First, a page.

K2oo6 WorldClimb Dispatches
Broad Peak and K2
I always wanted to visit the Himalayas in Pakistan. The mountains are legendary: Gasherbrum I,Gasherbrum II, Nanga Parbat, Broad Peak and, of course, K2. The view from the confluence of three glaciers at Concordia is live postcard few get to see in person. In the summer of 2006, along with a team managed by Field Touring Alpine (FTA), I attempted Broad Peak (26,401') and planned to make a good effort on K2 (28,250').
I reached 21,000' on Broad or Camp 2 before abandoning the climb due to weakness that resulted from a severe bug I contracted on the trek in. The Karakorum ranges was magnificent and I was very lucky to have unbelievable weather for the month I spent there.
I sent frequent dispatches using a system that includes a digital camera, PDA and sat phone.
|Click here for the dispatch home and videos|
|Click here for the dispatch home and videos
Summit BidPosted on June 26, 2006 08:25 AM U.S. Mountain Daylight Time
With the weather still perfect, the route now in and climbers blazing the trail to the summit of Broad Peak. It is time
I fully admit that I will leave BC tomorrow morning not fully confident I can make it. All I can do is my best. The Bug still lives inside me with some recent developments but I will spare you the details. However at some point you have to jump into the water.
I am inspired by the performance of Ryan, JJ and our three High Altitude Porters. To clarify, the three HAPs stood at the base of the last 100' climb and choose not to stand on the true summit. This is quite common in Nepal, Tibet, Pakistan and other countries where it is viewed as disrespectful to stand completely on a mountain summit. So to be sure, these three HAPs all summited Broad Peak.
I packed my gear this afternoon in a mood of excitement, uncertainty and confidence. I am excited to get back on the Hill. There have been moments when I have not but now I am and it feels good. I am uncertain due to what has gone on inside my body as well as my previous performance above 23000'. In consultation with my Doctor and a recent MPH graduate from UCLA and and undergrad from CAL in infectious diseases (thanks Ashley :-) ); I am told that if I was home they would have put me on limited activity and a solid well balanced diet and few more drugs to wipe this Bug out for at least 30 days. Well, obviously, I am not been under that regiment! But you have to do what you can do so off I go.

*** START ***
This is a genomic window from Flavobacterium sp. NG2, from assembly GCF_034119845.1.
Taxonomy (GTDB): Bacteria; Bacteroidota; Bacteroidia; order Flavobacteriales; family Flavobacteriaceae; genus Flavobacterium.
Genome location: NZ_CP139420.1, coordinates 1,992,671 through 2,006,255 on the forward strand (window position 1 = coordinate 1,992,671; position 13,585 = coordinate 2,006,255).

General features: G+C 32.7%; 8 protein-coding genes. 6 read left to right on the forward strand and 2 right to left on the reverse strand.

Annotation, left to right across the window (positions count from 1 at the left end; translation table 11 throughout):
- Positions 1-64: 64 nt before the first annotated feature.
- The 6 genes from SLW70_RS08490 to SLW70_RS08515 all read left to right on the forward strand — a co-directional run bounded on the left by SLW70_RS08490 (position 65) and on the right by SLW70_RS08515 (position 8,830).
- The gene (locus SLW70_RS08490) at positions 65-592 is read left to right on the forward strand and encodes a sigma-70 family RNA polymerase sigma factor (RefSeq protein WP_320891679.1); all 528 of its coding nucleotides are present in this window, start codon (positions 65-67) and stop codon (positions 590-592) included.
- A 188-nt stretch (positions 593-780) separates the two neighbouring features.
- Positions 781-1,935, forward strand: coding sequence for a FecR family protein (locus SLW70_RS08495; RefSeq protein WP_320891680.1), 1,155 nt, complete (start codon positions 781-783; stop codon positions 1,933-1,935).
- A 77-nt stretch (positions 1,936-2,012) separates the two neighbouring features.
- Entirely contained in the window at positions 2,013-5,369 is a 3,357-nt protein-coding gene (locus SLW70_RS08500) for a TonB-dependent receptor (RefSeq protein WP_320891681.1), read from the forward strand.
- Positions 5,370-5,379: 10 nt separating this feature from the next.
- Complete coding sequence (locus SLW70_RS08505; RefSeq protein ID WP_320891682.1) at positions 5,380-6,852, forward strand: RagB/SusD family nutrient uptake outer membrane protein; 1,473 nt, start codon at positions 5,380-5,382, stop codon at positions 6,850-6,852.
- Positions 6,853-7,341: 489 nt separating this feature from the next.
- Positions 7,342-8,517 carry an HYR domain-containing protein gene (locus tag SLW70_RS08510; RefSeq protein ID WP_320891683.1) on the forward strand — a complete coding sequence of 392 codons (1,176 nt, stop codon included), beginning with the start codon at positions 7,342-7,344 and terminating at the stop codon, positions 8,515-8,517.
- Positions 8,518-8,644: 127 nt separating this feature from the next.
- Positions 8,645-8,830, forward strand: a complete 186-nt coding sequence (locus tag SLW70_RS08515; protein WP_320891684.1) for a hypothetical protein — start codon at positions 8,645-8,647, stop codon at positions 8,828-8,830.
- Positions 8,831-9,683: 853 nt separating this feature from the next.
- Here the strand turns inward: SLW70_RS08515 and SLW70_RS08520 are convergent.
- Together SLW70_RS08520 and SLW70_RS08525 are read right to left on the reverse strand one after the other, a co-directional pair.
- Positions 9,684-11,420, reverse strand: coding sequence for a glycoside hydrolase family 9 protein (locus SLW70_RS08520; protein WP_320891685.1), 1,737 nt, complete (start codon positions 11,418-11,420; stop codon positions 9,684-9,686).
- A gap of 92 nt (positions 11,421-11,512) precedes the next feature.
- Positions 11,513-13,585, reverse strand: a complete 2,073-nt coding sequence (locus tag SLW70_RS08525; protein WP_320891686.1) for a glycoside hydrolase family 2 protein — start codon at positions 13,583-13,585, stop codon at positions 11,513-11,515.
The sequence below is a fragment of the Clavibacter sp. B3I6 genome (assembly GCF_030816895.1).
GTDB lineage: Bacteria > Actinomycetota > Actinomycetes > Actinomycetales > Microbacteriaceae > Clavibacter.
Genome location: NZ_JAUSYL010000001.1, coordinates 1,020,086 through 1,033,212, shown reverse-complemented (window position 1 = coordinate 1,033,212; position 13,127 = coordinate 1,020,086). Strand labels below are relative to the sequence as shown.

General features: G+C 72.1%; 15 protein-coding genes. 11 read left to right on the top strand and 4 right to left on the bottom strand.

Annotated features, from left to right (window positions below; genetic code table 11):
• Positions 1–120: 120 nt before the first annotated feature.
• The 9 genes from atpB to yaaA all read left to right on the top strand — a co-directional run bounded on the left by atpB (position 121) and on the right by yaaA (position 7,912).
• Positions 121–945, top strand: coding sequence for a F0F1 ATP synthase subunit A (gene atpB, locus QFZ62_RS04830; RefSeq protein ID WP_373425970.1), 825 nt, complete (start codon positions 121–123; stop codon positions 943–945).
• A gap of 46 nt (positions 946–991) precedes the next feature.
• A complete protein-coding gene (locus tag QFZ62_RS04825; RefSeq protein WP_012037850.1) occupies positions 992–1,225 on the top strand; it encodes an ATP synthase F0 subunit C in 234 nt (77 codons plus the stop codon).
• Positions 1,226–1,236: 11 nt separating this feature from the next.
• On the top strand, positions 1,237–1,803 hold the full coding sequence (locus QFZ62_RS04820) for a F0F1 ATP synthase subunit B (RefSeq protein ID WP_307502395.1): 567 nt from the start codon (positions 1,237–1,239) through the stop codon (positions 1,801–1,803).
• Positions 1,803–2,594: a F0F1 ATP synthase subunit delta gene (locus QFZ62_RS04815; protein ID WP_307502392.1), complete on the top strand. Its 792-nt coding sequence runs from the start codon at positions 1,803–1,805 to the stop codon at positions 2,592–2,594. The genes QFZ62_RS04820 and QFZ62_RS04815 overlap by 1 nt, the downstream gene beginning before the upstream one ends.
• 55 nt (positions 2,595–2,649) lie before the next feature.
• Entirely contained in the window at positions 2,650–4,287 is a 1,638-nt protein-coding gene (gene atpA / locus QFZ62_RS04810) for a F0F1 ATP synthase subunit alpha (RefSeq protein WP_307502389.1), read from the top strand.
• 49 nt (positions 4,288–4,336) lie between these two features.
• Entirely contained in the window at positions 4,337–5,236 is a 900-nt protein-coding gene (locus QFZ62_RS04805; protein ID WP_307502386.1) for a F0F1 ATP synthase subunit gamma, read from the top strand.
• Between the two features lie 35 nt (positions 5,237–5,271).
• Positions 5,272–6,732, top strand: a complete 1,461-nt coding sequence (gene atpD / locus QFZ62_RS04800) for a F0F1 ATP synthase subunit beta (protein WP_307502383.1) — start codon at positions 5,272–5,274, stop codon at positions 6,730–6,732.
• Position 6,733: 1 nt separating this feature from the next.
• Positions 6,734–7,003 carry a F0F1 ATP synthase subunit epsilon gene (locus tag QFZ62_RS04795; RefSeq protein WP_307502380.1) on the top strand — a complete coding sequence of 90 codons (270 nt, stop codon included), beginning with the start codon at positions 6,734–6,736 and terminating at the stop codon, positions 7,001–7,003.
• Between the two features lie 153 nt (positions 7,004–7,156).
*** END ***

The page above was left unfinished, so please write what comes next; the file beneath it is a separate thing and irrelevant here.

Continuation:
I leave confident because I have been in this situation before. I have pushed my body hard, too hard often, and know what it feels like. I am confident that I will know if and when it is time to turn around. Simply put I will not put myself nor my teammates at risk just to stand on the summit.
A year and half ago, I had no idea this idea would turn into the reality it has. As you can tell from the dispatches thus far, this is a unique team. With eight nationalities, a wide age and mountaineering experience range, there is a common love of mountains, adventure and challenge that bonds us together. Yes, there have been a few spats, that was expected but again the common bond has kept everything in check and the focus is on the common goal. When we got the word that some of the team had summited, a spontaneous cheer erupted from the cooks to the water boy to the climbers to the Pakistani Military Liaison Officers.
Yes everyone wants to see success and is putting their all into making it happen. Tonight all the porters from the other expeditions will gather at our camp about dark. They will sing and dance and celebrate the success of their own and our expedition's first summit. The pride runs deep in this poor country. Opportunities to celebrate are rare these days and this will be a big one. Perhaps I will leave day after tomorrow!
So as I prepare to go up the Hill, I ask for all your positive energy for me and my teammates. Wilco and Gerrard are making their bid tonight. More climbers tomorrow and more later. We will move from camp to camp higher up the Hill and make the final bid from Camp 4. The whole process will take 4 or 5 days. This is why we are here. This is when the test really begins. There are a thousand reasons to stop and only a few to push on. And those are personal and unique to each climber. Please accept our love of mountaineering. Please accept our result regardless of what it is. Please know that this is what makes us alive, it is the fuel that drives us on an individual level. We miss our families deeply. Make no mistake. We thank you all for your support. We will see you soon.
Climb on! Alan